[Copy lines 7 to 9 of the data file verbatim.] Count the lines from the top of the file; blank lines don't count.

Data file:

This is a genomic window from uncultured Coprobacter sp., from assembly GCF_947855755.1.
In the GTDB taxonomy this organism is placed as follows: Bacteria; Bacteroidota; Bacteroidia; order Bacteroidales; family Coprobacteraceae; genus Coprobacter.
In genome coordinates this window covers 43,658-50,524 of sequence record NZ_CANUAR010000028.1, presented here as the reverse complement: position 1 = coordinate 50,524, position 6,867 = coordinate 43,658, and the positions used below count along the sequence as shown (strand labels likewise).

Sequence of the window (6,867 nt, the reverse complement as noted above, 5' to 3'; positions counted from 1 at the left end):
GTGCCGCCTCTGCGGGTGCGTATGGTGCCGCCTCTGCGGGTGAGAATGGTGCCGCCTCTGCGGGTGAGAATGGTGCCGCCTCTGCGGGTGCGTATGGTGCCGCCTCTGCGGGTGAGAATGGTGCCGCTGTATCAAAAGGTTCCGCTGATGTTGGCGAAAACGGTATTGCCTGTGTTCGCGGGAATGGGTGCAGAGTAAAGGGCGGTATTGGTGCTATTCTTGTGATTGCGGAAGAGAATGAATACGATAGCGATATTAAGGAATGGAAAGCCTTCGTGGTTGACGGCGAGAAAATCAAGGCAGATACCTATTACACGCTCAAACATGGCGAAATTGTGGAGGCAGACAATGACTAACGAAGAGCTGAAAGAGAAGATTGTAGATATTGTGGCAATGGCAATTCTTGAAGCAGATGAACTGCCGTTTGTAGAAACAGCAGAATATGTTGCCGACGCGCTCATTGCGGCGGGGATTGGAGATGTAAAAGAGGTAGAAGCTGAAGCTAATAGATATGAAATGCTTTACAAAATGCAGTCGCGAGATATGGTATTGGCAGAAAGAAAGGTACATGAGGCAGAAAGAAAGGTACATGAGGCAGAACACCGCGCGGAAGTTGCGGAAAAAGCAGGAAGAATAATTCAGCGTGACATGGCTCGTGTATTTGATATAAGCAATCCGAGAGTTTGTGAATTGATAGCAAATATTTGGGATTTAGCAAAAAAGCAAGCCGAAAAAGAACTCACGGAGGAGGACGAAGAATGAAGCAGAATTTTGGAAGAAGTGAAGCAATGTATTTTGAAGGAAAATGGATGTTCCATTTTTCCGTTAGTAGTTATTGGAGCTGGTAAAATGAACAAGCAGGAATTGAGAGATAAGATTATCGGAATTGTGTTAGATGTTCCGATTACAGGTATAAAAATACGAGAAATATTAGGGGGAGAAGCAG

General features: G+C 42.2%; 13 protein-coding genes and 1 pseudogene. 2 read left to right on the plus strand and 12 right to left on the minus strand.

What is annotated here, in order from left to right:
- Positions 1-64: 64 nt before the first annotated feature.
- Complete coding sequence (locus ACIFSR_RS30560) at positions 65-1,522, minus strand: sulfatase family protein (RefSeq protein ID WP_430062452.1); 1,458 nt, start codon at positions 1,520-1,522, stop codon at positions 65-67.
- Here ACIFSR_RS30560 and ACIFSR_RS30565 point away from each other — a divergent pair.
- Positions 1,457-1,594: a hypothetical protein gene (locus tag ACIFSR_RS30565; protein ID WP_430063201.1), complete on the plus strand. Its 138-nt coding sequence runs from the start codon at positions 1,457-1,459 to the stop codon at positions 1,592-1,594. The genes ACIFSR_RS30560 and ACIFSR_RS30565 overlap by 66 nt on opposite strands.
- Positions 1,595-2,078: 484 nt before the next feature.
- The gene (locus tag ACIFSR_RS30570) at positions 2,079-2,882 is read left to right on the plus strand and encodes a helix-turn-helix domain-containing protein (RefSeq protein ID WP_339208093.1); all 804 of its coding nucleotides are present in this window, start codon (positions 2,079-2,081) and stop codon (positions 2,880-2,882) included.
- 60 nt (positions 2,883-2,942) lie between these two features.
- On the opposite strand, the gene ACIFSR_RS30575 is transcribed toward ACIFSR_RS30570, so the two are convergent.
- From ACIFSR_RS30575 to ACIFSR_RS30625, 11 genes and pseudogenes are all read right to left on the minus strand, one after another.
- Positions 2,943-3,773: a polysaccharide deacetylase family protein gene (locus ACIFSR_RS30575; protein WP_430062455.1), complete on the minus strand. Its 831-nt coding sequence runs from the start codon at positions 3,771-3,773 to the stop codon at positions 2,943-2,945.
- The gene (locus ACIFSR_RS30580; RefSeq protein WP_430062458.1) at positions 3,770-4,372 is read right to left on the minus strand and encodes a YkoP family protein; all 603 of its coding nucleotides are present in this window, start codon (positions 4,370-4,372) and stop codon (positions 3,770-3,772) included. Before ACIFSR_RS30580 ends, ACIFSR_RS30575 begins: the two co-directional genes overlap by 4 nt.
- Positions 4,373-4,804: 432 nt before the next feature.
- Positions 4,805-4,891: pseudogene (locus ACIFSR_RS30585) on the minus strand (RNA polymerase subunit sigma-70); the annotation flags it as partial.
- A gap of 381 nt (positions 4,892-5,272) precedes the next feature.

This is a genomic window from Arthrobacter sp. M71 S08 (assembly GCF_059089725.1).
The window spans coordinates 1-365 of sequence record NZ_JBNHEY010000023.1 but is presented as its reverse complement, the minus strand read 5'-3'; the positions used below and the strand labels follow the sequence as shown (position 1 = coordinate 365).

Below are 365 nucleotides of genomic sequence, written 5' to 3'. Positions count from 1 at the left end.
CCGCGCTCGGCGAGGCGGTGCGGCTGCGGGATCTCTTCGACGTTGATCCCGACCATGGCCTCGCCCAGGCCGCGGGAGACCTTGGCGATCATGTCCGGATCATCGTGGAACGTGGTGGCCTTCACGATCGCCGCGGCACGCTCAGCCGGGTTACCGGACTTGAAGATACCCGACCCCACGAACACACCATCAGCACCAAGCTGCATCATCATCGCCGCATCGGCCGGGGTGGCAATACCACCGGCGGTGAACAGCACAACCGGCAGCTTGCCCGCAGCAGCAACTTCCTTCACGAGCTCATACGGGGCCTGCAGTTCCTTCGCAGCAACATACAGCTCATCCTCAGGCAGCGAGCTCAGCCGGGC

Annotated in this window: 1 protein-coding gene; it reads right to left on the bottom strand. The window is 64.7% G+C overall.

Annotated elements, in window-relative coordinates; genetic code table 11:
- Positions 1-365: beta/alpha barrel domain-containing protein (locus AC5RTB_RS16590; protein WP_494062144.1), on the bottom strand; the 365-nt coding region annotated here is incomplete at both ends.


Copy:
What is annotated here, in order from left to right:
- Positions 1-64: 64 nt before the first annotated feature.
- Complete coding sequence (locus ACIFSR_RS30560) at positions 65-1,522, minus strand: sulfatase family protein (RefSeq protein ID WP_430062452.1); 1,458 nt, start codon at positions 1,520-1,522, stop codon at positions 65-67.